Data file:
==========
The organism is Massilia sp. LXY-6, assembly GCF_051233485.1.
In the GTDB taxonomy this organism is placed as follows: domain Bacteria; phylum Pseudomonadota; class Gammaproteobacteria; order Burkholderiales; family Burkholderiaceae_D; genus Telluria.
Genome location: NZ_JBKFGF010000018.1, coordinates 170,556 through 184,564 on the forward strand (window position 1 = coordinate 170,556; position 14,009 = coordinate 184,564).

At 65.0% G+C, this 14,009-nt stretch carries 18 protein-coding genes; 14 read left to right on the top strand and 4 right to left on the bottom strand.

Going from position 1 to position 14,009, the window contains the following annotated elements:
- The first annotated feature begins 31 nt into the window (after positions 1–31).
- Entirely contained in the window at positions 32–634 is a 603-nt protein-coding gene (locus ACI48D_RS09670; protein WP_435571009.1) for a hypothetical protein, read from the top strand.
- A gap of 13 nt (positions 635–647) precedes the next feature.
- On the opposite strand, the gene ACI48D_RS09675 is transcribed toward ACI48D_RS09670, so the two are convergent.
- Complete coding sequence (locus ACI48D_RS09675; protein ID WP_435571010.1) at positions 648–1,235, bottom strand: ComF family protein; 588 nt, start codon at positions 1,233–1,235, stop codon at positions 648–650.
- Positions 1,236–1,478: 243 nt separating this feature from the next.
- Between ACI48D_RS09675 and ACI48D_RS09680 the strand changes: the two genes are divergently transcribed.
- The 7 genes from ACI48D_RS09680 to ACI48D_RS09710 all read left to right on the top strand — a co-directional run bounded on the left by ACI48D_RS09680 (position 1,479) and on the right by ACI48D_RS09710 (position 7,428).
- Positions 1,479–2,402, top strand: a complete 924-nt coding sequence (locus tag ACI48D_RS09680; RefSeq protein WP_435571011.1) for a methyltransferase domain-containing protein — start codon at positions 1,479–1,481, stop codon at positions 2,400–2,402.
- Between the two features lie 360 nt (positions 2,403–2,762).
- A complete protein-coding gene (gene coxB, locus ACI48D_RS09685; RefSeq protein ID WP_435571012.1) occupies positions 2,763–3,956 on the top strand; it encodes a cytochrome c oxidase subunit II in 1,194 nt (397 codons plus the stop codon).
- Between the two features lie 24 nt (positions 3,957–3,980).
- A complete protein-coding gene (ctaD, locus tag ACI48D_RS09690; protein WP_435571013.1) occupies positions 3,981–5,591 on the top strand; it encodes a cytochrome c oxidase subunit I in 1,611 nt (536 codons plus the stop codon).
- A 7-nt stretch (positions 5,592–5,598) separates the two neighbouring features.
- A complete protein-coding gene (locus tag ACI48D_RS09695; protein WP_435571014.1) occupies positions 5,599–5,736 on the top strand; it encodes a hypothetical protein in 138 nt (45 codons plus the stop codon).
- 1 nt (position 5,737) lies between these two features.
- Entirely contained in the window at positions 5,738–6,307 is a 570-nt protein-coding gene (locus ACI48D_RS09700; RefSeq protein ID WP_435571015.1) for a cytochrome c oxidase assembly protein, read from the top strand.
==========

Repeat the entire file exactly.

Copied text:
The organism is Massilia sp. LXY-6, assembly GCF_051233485.1.
In the GTDB taxonomy this organism is placed as follows: domain Bacteria; phylum Pseudomonadota; class Gammaproteobacteria; order Burkholderiales; family Burkholderiaceae_D; genus Telluria.
Genome location: NZ_JBKFGF010000018.1, coordinates 170,556 through 184,564 on the forward strand (window position 1 = coordinate 170,556; position 14,009 = coordinate 184,564).

At 65.0% G+C, this 14,009-nt stretch carries 18 protein-coding genes; 14 read left to right on the top strand and 4 right to left on the bottom strand.

Going from position 1 to position 14,009, the window contains the following annotated elements:
- The first annotated feature begins 31 nt into the window (after positions 1–31).
- Entirely contained in the window at positions 32–634 is a 603-nt protein-coding gene (locus ACI48D_RS09670; protein WP_435571009.1) for a hypothetical protein, read from the top strand.
- A gap of 13 nt (positions 635–647) precedes the next feature.
- On the opposite strand, the gene ACI48D_RS09675 is transcribed toward ACI48D_RS09670, so the two are convergent.
- Complete coding sequence (locus ACI48D_RS09675; protein ID WP_435571010.1) at positions 648–1,235, bottom strand: ComF family protein; 588 nt, start codon at positions 1,233–1,235, stop codon at positions 648–650.
- Positions 1,236–1,478: 243 nt separating this feature from the next.
- Between ACI48D_RS09675 and ACI48D_RS09680 the strand changes: the two genes are divergently transcribed.
- The 7 genes from ACI48D_RS09680 to ACI48D_RS09710 all read left to right on the top strand — a co-directional run bounded on the left by ACI48D_RS09680 (position 1,479) and on the right by ACI48D_RS09710 (position 7,428).
- Positions 1,479–2,402, top strand: a complete 924-nt coding sequence (locus tag ACI48D_RS09680; RefSeq protein WP_435571011.1) for a methyltransferase domain-containing protein — start codon at positions 1,479–1,481, stop codon at positions 2,400–2,402.
- Between the two features lie 360 nt (positions 2,403–2,762).
- A complete protein-coding gene (gene coxB, locus ACI48D_RS09685; RefSeq protein ID WP_435571012.1) occupies positions 2,763–3,956 on the top strand; it encodes a cytochrome c oxidase subunit II in 1,194 nt (397 codons plus the stop codon).
- Between the two features lie 24 nt (positions 3,957–3,980).
- A complete protein-coding gene (ctaD, locus tag ACI48D_RS09690; protein WP_435571013.1) occupies positions 3,981–5,591 on the top strand; it encodes a cytochrome c oxidase subunit I in 1,611 nt (536 codons plus the stop codon).
- A 7-nt stretch (positions 5,592–5,598) separates the two neighbouring features.
- A complete protein-coding gene (locus tag ACI48D_RS09695; protein WP_435571014.1) occupies positions 5,599–5,736 on the top strand; it encodes a hypothetical protein in 138 nt (45 codons plus the stop codon).
- 1 nt (position 5,737) lies between these two features.
- Entirely contained in the window at positions 5,738–6,307 is a 570-nt protein-coding gene (locus ACI48D_RS09700; RefSeq protein ID WP_435571015.1) for a cytochrome c oxidase assembly protein, read from the top strand.